The Protein Universe: Structural Biology Has Entered Its Phylogenetic Era
Over the course of the past year, Deepmind+EBI released a complete set of protein structure models representing the entire genomes of 48 species, including humans, key research organisms and several additional species of global health interest. This data has tremendous potential in the development of new medicines, so long as their inherent limitations are factored into their respective usage. While individual AlphaFold2 (AF2) structures may lack the atomistic detail and molecular context offered by experimental structure determination approaches (X-ray, NMR, Cryo-EM), the sheer scope and completeness of this dataset offers an alternative form of value, particularly favoring proteome-scale applications.
This current Deepmind/EBI release extends well beyond the realm of medical relevance. By releasing 200 million protein structures, there are now *one thousand* AF2-modeled structures for each x-ray, cryo-em, and NMR structure combined. At this time, the impact can only be imagined! Maybe this opens new opportunities in infectious diseases, pandemic readiness, agriculture, veterinary science or the pet industry. Perhaps they even inspire new biomaterials based on the inter-species analysis of silk proteins from all sequenced spider genomes. Time will tell!
But the inter-species analysis is really what this new release offers to the community. Now, rather than ask how a protein of interest behaves in human vs mouse, we can ask how it behaves in humans, chimps, gorillas, orangutans… as far down the evolutionary tree as applicable to the question on-hand. For instance, comparing light opsin proteins among all vertebrates could offer structural insights into the evolution of color vision.
Prior to my life at Cyclica, my academic research had me scripting through hundreds of thousands of protein structures, documenting the fundamental rules of homomeric assembly. As a structural bioinformatician, I hope this tidal wave of new data inspires new basic science studies that challenges our fundamental understanding of proteins. Individual protein systems will now have access to a “phylogenetic” dimension of data. I’m eager to see how some hypothetical future 3D variation of a phylogenetic tree could inform our understanding of a protein's evolutionary trajectory.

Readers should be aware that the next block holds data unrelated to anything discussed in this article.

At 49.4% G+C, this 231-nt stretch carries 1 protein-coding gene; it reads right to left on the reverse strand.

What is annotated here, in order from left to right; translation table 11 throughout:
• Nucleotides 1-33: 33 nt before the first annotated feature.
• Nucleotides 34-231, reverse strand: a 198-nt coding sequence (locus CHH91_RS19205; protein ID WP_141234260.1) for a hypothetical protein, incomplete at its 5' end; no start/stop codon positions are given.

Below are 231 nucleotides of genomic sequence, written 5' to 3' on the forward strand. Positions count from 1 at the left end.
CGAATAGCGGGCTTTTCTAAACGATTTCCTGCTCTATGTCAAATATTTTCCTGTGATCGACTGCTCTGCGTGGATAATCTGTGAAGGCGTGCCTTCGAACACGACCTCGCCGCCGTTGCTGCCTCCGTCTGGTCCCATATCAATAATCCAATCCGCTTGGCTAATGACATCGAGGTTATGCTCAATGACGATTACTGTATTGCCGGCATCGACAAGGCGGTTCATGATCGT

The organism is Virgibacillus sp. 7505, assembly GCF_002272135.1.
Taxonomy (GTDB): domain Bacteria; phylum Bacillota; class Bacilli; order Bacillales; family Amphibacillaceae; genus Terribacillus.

Granted, any basic science analyses centered on systematic analysis of AF2 data will inevitably spark a debate on the validity of interpreting these AI predictions as ground truth. Had this conversation happened last year, my answer would be a resounding ‘no’. Having worked directly with AF2 proteomes, observing successful applications and few artefacts, I admit I could be swayed.
If we accept that evolutionary co-variation is mostly a product of 3D spatial proximity, then the complete set of protein sequences that make up AF2’s input multiple sequence alignments (MSA) should be considered a form of experimental data. Stated differently, The AF2 model effectively uses experimental sequencing data to identify long-range contacts and builds a conforming protein structure. A similar strategy is used by NMR for structure determination, where magnetic resonance is instead used to identify long range contacts. Hybrid NMR + Rosetta approaches developed by the Baker group over the past 20 years have equally muddied the boundaries between structure prediction and experimental structure determination.
All experimentally-determined structures are artificial representations of real biological systems. And yet, we accept them as valid structure models despite their flaws and artefacts, since we understand and embrace their limitations. Is AF2 really an AI-based structure prediction? Or AI-based structure determination? Is the distinction meaningful?